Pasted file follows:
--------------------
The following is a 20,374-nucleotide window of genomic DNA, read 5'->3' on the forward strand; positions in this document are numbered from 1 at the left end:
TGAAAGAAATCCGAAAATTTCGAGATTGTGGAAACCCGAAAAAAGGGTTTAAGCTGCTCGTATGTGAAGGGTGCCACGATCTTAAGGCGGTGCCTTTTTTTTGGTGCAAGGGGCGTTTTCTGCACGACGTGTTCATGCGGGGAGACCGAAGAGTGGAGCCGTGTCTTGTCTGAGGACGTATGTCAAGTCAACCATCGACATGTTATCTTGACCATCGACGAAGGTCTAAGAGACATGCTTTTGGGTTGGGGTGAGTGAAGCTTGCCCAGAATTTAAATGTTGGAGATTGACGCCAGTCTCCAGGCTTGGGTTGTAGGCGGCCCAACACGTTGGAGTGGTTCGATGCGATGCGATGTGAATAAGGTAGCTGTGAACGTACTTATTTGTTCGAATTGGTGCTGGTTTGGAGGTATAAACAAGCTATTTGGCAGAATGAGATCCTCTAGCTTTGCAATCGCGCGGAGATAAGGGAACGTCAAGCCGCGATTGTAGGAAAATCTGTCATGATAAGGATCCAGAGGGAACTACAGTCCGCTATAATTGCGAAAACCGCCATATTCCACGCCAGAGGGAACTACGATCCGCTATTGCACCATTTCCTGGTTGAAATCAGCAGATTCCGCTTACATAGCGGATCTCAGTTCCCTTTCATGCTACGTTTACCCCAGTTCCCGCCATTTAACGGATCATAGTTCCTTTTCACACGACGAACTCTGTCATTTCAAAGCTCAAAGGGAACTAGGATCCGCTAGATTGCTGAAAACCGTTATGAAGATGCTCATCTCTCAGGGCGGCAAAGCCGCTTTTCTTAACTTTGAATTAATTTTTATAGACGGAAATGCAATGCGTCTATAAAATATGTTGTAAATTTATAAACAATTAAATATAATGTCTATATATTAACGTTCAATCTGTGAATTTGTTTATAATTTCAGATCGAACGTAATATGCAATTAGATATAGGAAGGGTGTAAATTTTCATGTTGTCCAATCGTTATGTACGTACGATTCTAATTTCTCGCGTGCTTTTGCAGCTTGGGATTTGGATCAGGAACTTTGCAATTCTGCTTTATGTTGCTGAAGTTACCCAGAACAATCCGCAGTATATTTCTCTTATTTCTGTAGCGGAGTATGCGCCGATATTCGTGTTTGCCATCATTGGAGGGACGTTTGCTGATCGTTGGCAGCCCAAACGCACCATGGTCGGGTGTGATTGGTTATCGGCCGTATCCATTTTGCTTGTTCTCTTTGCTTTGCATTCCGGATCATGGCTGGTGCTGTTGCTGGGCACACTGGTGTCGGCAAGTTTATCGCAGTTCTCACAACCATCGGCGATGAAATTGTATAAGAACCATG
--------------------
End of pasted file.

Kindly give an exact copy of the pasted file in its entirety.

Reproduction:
The following is a 20,374-nucleotide window of genomic DNA, read 5'->3' on the forward strand; positions in this document are numbered from 1 at the left end:
TGAAAGAAATCCGAAAATTTCGAGATTGTGGAAACCCGAAAAAAGGGTTTAAGCTGCTCGTATGTGAAGGGTGCCACGATCTTAAGGCGGTGCCTTTTTTTTGGTGCAAGGGGCGTTTTCTGCACGACGTGTTCATGCGGGGAGACCGAAGAGTGGAGCCGTGTCTTGTCTGAGGACGTATGTCAAGTCAACCATCGACATGTTATCTTGACCATCGACGAAGGTCTAAGAGACATGCTTTTGGGTTGGGGTGAGTGAAGCTTGCCCAGAATTTAAATGTTGGAGATTGACGCCAGTCTCCAGGCTTGGGTTGTAGGCGGCCCAACACGTTGGAGTGGTTCGATGCGATGCGATGTGAATAAGGTAGCTGTGAACGTACTTATTTGTTCGAATTGGTGCTGGTTTGGAGGTATAAACAAGCTATTTGGCAGAATGAGATCCTCTAGCTTTGCAATCGCGCGGAGATAAGGGAACGTCAAGCCGCGATTGTAGGAAAATCTGTCATGATAAGGATCCAGAGGGAACTACAGTCCGCTATAATTGCGAAAACCGCCATATTCCACGCCAGAGGGAACTACGATCCGCTATTGCACCATTTCCTGGTTGAAATCAGCAGATTCCGCTTACATAGCGGATCTCAGTTCCCTTTCATGCTACGTTTACCCCAGTTCCCGCCATTTAACGGATCATAGTTCCTTTTCACACGACGAACTCTGTCATTTCAAAGCTCAAAGGGAACTAGGATCCGCTAGATTGCTGAAAACCGTTATGAAGATGCTCATCTCTCAGGGCGGCAAAGCCGCTTTTCTTAACTTTGAATTAATTTTTATAGACGGAAATGCAATGCGTCTATAAAATATGTTGTAAATTTATAAACAATTAAATATAATGTCTATATATTAACGTTCAATCTGTGAATTTGTTTATAATTTCAGATCGAACGTAATATGCAATTAGATATAGGAAGGGTGTAAATTTTCATGTTGTCCAATCGTTATGTACGTACGATTCTAATTTCTCGCGTGCTTTTGCAGCTTGGGATTTGGATCAGGAACTTTGCAATTCTGCTTTATGTTGCTGAAGTTACCCAGAACAATCCGCAGTATATTTCTCTTATTTCTGTAGCGGAGTATGCGCCGATATTCGTGTTTGCCATCATTGGAGGGACGTTTGCTGATCGTTGGCAGCCCAAACGCACCATGGTCGGGTGTGATTGGTTATCGGCCGTATCCATTTTGCTTGTTCTCTTTGCTTTGCATTCCGGATCATGGCTGGTGCTGTTGCTGGGCACACTGGTGTCGGCAAGTTTATCGCAGTTCTCACAACCATCGGCGATGAAATTGTATAAGAACCATG